To Kill a Blue Jay – Symbolism in Harper Lee’s Masterwork
By Kelly Dean
I, like many teens, first read Harper Lee’s To Kill a Mockingbird as part of required reading in high school. Over the years, since its publication in 1960, many scholars and readers have attempted to dissect the meaning of the title. Immediately, it’s assumed that the title references the death of innocence and justice — themes woven throughout the novel. Scout, Tom and Boo each represent a different type of innocence.
Unfortunately, most take the title out of context with how it’s referenced in the book: “… to kill a mockingbird is a sin,” says Atticus Finch. But that isn’t all that he says. To paraphrase, Atticus says that it’s OK to shoot blue jays, if you can hit them, but killing a mockingbird is a sin. As a young reader, I always wondered why there was this harsh distinction between blue jays and mockingbirds.
The mockingbird seems obvious, but the blue jay in this narrative deserves some thought as well. Harper was speaking to how these birds behave when observed, as is quite easy in the rural south, in the years before television and video games dragged children indoors.
In Florida, where the mockingbird is the state bird it’s easy to observe and enjoy the striped-winged songster. They are virtually all over, in every field, in every backyard and on every telephone line. It seems appropriate for a bird that likes to chatter anytime anyone walks nearby, producing a seemingly endless series of distinctly different bird calls, one after the other. But this is to scare intruders away from their nearby nest. Once you’re a safe distance away, they generally stop and go about their business.
They don’t want to make a fuss; although the calls can be somewhat annoying after a while, they are simply defending themselves, as if one of the calls in its arsenal should scare you somehow. As you walk away, they quickly fade.
Mockingbirds are successful defending their turf, tree and thicket from other birds for the most part. They don’t mind challenging another mockingbird – or even small snakes, but it’s all about defending itself and its nest. I’ve seen two mockingbirds face-off against one another in a ballet-like bumping and jumping match, which only lasts for a few seconds. One generally flies away. I’ve also witnessed a mockingbird pick up and drop a garter snake at intervals – thus assisting the snake’s departure from the area, like a bouncer in a bar.
But its actions always seem to be defensive in nature and not aggressive.
The blue jay, on the other hand, is sort of a bully. It simply doesn’t tolerate other birds being around. If you spend time observing them, which I’m sure Harper Lee had, you’d note how physically defensive the blue jay can be when other birds are around. Any other bird approaching its nest will be chased and attacked and it usually isn’t much of a fight. Certainly, not communal in nature, the jay’s nest is usually the only one in the tree and it not only defends it but forces all other birds out of the entire area. There are lines of trees along fencerows where there are only blue jay nests, one after the other.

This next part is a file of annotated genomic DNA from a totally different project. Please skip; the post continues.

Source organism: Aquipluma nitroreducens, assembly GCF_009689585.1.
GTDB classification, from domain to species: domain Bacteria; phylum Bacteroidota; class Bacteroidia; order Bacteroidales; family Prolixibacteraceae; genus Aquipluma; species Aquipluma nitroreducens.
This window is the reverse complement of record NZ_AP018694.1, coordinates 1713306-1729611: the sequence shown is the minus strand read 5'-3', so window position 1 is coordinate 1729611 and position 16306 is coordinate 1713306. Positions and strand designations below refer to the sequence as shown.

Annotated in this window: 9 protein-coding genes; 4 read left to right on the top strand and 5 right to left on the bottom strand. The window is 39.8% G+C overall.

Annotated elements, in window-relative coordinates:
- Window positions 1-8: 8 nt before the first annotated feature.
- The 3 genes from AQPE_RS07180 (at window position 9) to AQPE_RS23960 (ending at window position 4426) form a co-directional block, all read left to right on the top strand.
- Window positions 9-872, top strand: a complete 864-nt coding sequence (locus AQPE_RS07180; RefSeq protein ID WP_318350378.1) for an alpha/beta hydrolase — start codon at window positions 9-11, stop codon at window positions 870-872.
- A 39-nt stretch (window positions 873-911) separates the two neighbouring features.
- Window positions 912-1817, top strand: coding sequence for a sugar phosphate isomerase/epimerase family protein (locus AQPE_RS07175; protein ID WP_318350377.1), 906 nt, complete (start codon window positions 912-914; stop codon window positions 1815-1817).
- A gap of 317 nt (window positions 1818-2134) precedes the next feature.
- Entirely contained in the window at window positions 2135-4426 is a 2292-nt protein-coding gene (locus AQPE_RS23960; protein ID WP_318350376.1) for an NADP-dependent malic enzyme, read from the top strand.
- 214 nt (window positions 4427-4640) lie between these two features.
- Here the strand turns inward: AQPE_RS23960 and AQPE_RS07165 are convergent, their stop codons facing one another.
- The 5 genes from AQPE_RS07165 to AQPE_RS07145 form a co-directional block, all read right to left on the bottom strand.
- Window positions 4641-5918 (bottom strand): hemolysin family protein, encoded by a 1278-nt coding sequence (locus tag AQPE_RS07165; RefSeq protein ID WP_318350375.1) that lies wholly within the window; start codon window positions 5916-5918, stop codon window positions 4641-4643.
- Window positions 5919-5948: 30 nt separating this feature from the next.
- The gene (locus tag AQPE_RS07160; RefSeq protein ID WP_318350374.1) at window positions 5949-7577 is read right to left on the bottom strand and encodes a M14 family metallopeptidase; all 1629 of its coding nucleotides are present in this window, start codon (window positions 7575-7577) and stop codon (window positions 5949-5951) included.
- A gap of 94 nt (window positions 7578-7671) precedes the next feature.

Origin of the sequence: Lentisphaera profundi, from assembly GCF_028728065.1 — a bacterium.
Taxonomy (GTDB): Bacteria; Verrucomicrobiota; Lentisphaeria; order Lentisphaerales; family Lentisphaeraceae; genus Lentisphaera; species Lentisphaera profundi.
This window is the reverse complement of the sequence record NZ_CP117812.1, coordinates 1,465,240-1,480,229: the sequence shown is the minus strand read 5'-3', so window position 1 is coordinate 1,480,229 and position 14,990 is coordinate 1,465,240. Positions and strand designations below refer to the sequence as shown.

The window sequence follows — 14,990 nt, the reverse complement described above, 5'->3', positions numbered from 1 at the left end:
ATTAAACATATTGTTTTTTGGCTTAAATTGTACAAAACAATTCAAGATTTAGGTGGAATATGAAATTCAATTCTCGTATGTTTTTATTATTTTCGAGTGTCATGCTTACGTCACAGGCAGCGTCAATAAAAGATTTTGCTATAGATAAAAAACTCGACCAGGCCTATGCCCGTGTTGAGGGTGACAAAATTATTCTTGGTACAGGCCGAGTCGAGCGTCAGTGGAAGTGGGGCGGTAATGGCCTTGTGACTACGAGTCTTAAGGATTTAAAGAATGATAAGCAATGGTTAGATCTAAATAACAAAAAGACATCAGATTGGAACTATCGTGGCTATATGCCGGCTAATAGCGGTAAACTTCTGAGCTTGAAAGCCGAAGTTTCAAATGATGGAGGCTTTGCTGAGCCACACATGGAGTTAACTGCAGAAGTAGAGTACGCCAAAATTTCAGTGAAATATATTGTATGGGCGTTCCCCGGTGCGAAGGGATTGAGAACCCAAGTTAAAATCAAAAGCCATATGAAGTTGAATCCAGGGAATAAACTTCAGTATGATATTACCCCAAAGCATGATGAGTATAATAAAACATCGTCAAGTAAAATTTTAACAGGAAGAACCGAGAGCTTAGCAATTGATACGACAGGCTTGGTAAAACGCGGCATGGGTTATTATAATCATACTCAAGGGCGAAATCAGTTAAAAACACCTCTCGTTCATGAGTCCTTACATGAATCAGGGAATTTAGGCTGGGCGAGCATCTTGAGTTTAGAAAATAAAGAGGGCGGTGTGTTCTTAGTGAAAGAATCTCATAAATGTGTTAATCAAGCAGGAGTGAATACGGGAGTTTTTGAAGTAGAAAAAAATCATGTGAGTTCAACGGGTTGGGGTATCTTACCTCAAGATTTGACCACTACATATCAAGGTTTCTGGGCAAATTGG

Blue jay verses Mockingbird
I think this distinction between the two birds is the symbolism Harper was trying to express. Mockingbirds are naturally more sympathetic in the context of Lee’s prose. They could easily represent innocence, but more importantly, they are keen to defend themselves. They are not outwardly aggressive. In that context, Scout, Boo, Tom as mockingbirds might represent innocence, but the aggressive blue jay represents the racially and economically torn society of the time. Bob is a blue jay. The mob is a fencerow of blue jays. Society is a community of blue jays.
Tom as a mockingbird also represents the human right to defend oneself against his bullies, but he ultimately fails, as is often the case. Like mockingbirds, Boo defends Scout. Atticus defends Tom. Yet the blue jay generally triumphs over the mockingbird in any backyard conflict. Bullies not only want their own turf but want it all.
It’s easy for Atticus, a lawyer tasked with defending a black man, to loathe the blue jay’s behavior; it would be a part of his nature to loath a bully. And to an Alabama country girl who spent most of her time outdoors, Harper would have witnessed the interaction between these birds as a child and reflected on it as an adult novelist.
Killing all the blue jays “if you can” is no solution to bullying birds or people, of course, but it highlights Atticus’ character. There will always be bullies. Nonetheless, saying “if you can” shows that it is an impossible task.